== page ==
The owners before us left an assortment of things in the house and the garage, of varying quality! A lot of it went on freecycle/gumtree as we would never make use of it.
A few gems in disguise though, including a garden table and a garden bench. Both had seen much better days.
To be honest, I made the table worse by using it as a work table for a few weeks!
I started with a wire brush on the wood to get rid of all the algae sort of stuff that was on the table top. I don't know if it was the right thing to do, but it seemed to do the job. Then a sand and I was pretty much back to bare wood. I did this with a sheet of sand paper wrapped around a block of wood - this was pre mouse sander days!
The base I brushed down with a wire brush, and gave it a bit of a clean.
The base I primed with red oxide paint. I only did this because I had some in the garage, but as I was using hammerite direct to rust paint it probably wasn't necessary.
Then two coats of hammerite black paint.
The top I used teak oil, which I did three coats of using a brush.
Having lived with the table for a good few months now, I'm a little disappointed with the top. It has tired very quickly and looks like it needs of a spruce up again. That will be another job for next spring.
The bench had many similar processes.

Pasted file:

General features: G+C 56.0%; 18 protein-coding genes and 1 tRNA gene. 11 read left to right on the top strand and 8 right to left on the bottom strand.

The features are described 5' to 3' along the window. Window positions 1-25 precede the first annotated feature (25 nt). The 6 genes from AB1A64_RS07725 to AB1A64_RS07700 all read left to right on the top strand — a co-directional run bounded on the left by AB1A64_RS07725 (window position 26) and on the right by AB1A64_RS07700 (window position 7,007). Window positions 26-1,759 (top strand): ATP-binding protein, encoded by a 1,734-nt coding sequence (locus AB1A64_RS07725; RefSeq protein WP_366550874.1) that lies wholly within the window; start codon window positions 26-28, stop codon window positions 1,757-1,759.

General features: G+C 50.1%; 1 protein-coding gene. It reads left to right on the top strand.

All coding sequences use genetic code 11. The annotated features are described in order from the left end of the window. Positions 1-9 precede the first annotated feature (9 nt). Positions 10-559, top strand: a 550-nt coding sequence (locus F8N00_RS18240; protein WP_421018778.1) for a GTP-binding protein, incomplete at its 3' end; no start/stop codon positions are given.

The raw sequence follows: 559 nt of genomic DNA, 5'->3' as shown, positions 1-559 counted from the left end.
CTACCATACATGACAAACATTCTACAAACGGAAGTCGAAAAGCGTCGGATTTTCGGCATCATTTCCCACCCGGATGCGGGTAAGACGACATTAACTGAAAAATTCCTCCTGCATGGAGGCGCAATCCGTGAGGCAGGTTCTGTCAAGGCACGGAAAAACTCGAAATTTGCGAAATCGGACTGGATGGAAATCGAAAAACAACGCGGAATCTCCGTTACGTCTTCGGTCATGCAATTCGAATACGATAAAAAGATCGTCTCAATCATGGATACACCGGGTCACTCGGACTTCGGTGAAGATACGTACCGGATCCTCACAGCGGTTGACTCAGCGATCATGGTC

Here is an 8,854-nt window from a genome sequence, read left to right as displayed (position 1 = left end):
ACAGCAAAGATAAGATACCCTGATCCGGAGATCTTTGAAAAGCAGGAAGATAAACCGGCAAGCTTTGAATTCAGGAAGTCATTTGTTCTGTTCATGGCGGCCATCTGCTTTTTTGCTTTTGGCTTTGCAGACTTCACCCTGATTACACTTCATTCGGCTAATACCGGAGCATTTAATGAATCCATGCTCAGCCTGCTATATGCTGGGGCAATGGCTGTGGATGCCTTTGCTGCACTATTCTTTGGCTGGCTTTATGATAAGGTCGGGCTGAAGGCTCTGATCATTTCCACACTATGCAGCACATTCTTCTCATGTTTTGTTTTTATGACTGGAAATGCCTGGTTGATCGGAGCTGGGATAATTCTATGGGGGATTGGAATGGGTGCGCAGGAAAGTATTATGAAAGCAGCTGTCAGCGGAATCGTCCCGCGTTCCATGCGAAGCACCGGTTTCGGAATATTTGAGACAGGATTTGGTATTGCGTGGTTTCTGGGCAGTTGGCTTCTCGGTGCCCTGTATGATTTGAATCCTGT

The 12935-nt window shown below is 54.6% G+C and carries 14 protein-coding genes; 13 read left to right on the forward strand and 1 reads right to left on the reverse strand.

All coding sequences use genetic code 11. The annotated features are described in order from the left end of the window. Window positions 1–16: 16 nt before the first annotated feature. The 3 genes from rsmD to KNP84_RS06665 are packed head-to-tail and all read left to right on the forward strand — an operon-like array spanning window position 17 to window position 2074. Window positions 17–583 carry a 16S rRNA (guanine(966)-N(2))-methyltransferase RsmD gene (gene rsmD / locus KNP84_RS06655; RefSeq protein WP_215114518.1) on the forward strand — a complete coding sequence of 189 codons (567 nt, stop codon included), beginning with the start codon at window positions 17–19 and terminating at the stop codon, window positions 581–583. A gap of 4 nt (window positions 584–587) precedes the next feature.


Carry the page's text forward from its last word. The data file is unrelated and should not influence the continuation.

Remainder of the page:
I had to throw all the wood away as it was all rotten and one of the slats was missing. I had to saw the old bolts off as they were rusted in place. I tried spraying with WD40 in advance of undoing them, but no luck! And I prepared and painted the metal in a similar way to the table, although I skipped the red oxide primer this time.
The slats were a bit of a decision for me. Hardwood would have been ideal, but pretty expensive - I would have been looking at £50ish to replace all the slats. A bit out of my budget.
Instead I went to B&Q (I did go to the wood reclaim shop first but didn't find anything appropriate), and bought some softwood lengths that were the appropriate thickness and width. I only needed 4 lengths (which I would saw in half), but it was cheaper to buy a pack of 6 for £12. I also bought a tin of stain (opened and therefore discounted to £6) to protect the wood. I know the softwood probably won't last as long as hardwood would have done, but I'm pleased with how it's turned out.
I cut the softwood lengths in half for the slats and did two coats of stain.
I had predrilled holes in each slat too to make sure that the stain protector got in the holes too.
Some new bolts were necessary, and the job was done!